French Ambassador Sylvain Itte is living on “military rations,” Macron says, accusing Niger’s ruling army of cutting off food deliveries to the embassy.
President Emmanuel Macron has said the French envoy to Niger is living like a hostage in the French embassy and accused military rulers of blocking food deliveries to the mission.
The ambassador is living on “military rations,” Macron told reporters in the eastern city of Semur-en-Auxois on Friday.
“Right now we have an ambassador and diplomatic staff literally being held hostage in the French embassy,” he said.
“They are preventing food deliveries,” he said, in an apparent reference to Niger’s new military rulers. “He eats military rations.”
Niger’s military leaders told French Ambassador Sylvain Itte to leave the country after they overthrew President Mohamed Bazoum on July 26.
But a 48-hour ultimatum for him to leave, issued in August, was passed while still in effect because the French government refused to comply or recognize the military government as legitimate.
The coup has been condemned by France and most of Niger’s neighbors.
Macron said the envoy “cannot go out, he is persona non grata and he is denied food.”
Asked whether France would consider bringing him home, Macron said: “I will do whatever we agree with President Bazoum because he is the legitimate authority and I speak to him every day.”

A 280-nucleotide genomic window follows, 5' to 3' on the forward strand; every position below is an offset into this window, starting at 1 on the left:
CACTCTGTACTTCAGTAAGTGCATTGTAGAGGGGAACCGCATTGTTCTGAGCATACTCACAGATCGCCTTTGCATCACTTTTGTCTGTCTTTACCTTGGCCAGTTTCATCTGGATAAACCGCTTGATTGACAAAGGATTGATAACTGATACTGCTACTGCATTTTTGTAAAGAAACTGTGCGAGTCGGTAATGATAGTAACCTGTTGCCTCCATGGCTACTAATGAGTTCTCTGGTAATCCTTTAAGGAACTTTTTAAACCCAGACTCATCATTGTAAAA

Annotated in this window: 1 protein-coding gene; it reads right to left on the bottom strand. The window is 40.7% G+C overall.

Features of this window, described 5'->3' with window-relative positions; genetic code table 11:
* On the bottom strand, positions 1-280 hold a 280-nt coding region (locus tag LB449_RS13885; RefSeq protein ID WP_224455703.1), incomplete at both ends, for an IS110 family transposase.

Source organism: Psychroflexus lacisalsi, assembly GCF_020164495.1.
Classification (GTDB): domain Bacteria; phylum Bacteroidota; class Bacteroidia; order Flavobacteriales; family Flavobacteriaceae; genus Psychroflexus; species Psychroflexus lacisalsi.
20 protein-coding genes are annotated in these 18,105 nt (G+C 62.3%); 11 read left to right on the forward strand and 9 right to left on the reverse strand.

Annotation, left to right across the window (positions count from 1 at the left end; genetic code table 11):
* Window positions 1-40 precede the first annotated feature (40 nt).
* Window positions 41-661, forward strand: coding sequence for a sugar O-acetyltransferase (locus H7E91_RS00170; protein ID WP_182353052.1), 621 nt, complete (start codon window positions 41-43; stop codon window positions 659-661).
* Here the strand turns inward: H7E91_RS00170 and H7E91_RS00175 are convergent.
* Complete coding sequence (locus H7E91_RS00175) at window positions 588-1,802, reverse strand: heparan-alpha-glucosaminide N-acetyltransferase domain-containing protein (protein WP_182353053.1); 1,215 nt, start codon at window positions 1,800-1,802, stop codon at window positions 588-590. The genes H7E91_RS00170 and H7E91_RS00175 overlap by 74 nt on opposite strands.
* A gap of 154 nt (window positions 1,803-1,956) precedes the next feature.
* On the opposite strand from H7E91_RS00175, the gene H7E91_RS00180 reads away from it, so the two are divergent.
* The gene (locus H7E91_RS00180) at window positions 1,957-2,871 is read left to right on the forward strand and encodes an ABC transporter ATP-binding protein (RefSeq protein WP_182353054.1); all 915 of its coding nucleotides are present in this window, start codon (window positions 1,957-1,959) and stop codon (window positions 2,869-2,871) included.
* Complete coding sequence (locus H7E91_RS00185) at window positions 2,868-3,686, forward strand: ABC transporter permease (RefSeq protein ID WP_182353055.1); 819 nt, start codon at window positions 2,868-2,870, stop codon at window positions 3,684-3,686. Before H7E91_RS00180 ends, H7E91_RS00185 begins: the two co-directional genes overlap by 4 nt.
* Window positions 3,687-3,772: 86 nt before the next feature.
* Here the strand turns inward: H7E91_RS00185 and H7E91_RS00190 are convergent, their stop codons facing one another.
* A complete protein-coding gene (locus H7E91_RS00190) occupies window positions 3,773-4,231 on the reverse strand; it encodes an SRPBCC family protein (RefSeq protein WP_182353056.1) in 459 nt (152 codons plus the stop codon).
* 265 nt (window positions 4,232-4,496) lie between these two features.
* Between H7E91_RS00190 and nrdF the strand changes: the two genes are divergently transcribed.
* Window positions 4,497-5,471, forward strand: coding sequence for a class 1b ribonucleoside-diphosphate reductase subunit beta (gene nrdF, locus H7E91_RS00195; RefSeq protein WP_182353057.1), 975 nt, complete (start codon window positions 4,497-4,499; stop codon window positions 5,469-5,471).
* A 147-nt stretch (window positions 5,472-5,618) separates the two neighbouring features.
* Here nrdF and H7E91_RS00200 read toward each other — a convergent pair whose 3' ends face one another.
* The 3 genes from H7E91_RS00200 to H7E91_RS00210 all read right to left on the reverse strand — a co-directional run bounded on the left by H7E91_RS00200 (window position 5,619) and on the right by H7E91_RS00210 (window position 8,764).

France holds about 1,500 soldiers in Niger and said earlier this month that any redeployment could only be negotiated with Bazoum.
The country’s new leaders have torn up military cooperation agreements with France and asked troops to leave quickly.
Macron has for weeks rejected calls to fire the French ambassador, a position backed by the EU, which has described the demand as “a provocation.”
Like France, EU spokesperson Nabila Massrali said last month, the EU “does not recognize” the authorities that seized power in Niger.
The impoverished sub-Saharan Sahel region has suffered what Macron has called an “epidemic” of coups in recent years, with military regimes replacing elected governments in Mali, Burkina Faso, Guinea and Niger.
Last week, Colonel Amadou Abdramane, a spokesman for Niger’s coup leaders, accused France of amassing troops and equipment in West African countries with a view to launching a “military intervention” against Niamey.
Niger is also embroiled in a standoff with the Economic Community of West African States (ECOWAS), which has threatened to intervene militarily if diplomatic pressure to return Bazoum to power fails.